If you notice any of these signs, it’s important to talk to your teen about what you’re seeing and why you’re concerned. It’s also a good idea to consult with your teen’s doctor or a mental health professional to get their opinion and discuss your concerns.

The Top 10 Things All Parents Should Know About Teen Mental Health

Now that you know some of the warning signs of mental health problems in teens, what can you do as a parent to help your teen if you think they may be struggling? Here are 10 things all parents should know about teen mental health:

1. Mental health is just as important as physical health.

Mental health refers to our emotional, psychological, and social well-being. It affects how we think, feel, and act. Just like physical health, mental health is important at every stage of life. Mental health problems can range from mild to severe and can impact a person’s ability to function in daily life.

2. Mental health problems are common among teenagers.

It’s estimated that 1 in 5 teenagers experiences a mental health problem. That means that there are probably many teens in your life who are dealing with mental health issues, even if you don’t know it

3. Mental health problems can be caused by a variety of factors.

There is no single cause of mental health problems. Rather, they are usually the result of a combination of factors, including biological factors (such as genes), family history, and life experiences (such as trauma or stress).

4. Mental health problems can be treated.

Mental health problems are treatable. With proper diagnosis and treatment, most people with mental health problems can experience significant improvement in their symptoms and overall functioning.

5. Early intervention is key.

The earlier a mental health problem is identified, the better. Early intervention can help prevent the problem from getting worse and can make treatment more effective.

6. Social media could be contributing to depression and anxiety in teenagers.

Studies have shown that there is a correlation between social media use and depression and anxiety in teenagers. It’s thought that this is due to the fact that social media can give teens a distorted view of reality, which can lead to feelings of inadequacy and comparison.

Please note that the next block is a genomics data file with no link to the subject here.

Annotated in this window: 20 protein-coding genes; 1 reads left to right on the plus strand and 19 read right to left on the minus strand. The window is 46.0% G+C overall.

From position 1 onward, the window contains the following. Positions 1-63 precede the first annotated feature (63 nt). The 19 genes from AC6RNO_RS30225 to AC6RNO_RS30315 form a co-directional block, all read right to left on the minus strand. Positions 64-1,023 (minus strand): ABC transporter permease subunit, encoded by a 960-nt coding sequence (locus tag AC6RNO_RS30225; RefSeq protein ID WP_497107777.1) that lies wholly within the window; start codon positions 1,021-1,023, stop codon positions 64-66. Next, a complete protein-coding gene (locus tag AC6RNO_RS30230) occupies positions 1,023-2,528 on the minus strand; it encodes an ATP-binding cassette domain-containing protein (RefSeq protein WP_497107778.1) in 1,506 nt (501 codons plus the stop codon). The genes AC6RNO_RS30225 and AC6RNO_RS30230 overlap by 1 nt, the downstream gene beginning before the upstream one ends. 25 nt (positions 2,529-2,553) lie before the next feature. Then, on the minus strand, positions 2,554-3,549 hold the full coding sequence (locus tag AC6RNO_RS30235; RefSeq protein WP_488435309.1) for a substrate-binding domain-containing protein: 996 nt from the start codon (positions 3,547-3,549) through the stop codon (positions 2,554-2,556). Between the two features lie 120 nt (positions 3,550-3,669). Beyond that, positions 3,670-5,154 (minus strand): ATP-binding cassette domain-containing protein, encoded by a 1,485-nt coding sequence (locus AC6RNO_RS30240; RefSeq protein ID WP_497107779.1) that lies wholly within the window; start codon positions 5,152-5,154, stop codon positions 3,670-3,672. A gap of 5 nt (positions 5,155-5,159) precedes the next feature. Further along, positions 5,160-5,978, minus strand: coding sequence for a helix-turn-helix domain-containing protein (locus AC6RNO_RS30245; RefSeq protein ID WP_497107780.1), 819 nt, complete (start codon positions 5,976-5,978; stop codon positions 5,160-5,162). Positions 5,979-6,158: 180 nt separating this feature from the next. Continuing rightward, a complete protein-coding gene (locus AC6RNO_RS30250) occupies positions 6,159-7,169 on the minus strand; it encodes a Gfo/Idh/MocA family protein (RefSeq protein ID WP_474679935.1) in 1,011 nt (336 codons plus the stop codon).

7. Parents should talk to their teens about mental health.

Parents should talk to their teens about mental health in an open and honest way. This can help foster a sense of trust and understanding between parent and child and can make it more likely that teens will feel comfortable coming to their parents with any problems they may be experiencing.

8. Parents should be aware of the warning signs of mental health conditions.

Some warning signs that a teen may be developing a mental health problem include withdrawal from friends and activities, drastic changes in mood or behavior, difficulty concentrating, sleeping too much or too little, and engaging in risky behaviors.

9. There are many resources available to parents of teens with mental health problems

There are many organizations, websites, and books that offer support and information to parents of teens with mental health problems.

Some of these include:

  • The National Alliance on Mental Illness (NAMI)
  • The Child and Adolescent Bipolar Foundation (CABF)
  • The Depression and Bipolar Support Alliance (DBSA)
  • Mental Health America (MHA)

10. You are not alone.

You are not the only parent who is dealing with a teen with mental health problems. There are many other parents out there who understand what you are going through and can offer support and advice.

If you think your teen may be struggling with a mental health condition, the first step is to talk to them about it. If they are open to talking, try to listen without judgment and let them know that you are there for them. If they are not ready to talk, that’s OK too. Just let them know that you are available when they are ready.

When to Seek Professional Help

It can be difficult to know when to seek professional help for a child’s mental health problem. In general, it’s a good idea to consult with a mental health professional if you are concerned about your teen’s mental health and well-being.

There are several routes of treatment available, some that can be done at home and some that can be guided by mental health services and health care providers. Oftentimes, it’s a combination of both. Here are some things to keep in mind when seeking professional help for your teen:

1. Trust your instincts. If you feel like something is wrong, it just might be.

2. Don’t wait for the problem to go away on its own. Mental health disorders tend to get worse without treatment.

3. Be persistent. If you don’t get the help you need from one professional, don’t give up. Keep looking until you find someone who can help.

4. Seek out a mental health professional who has experience working with teenagers.

5. Make sure the treatment plan is tailored to your teen’s specific needs.

Bottom line

Mental health is a vital part of every teenager’s overall health and well-being. If you are concerned about your teen’s mental health, don’t hesitate to seek professional help. Early intervention is key to treatment success.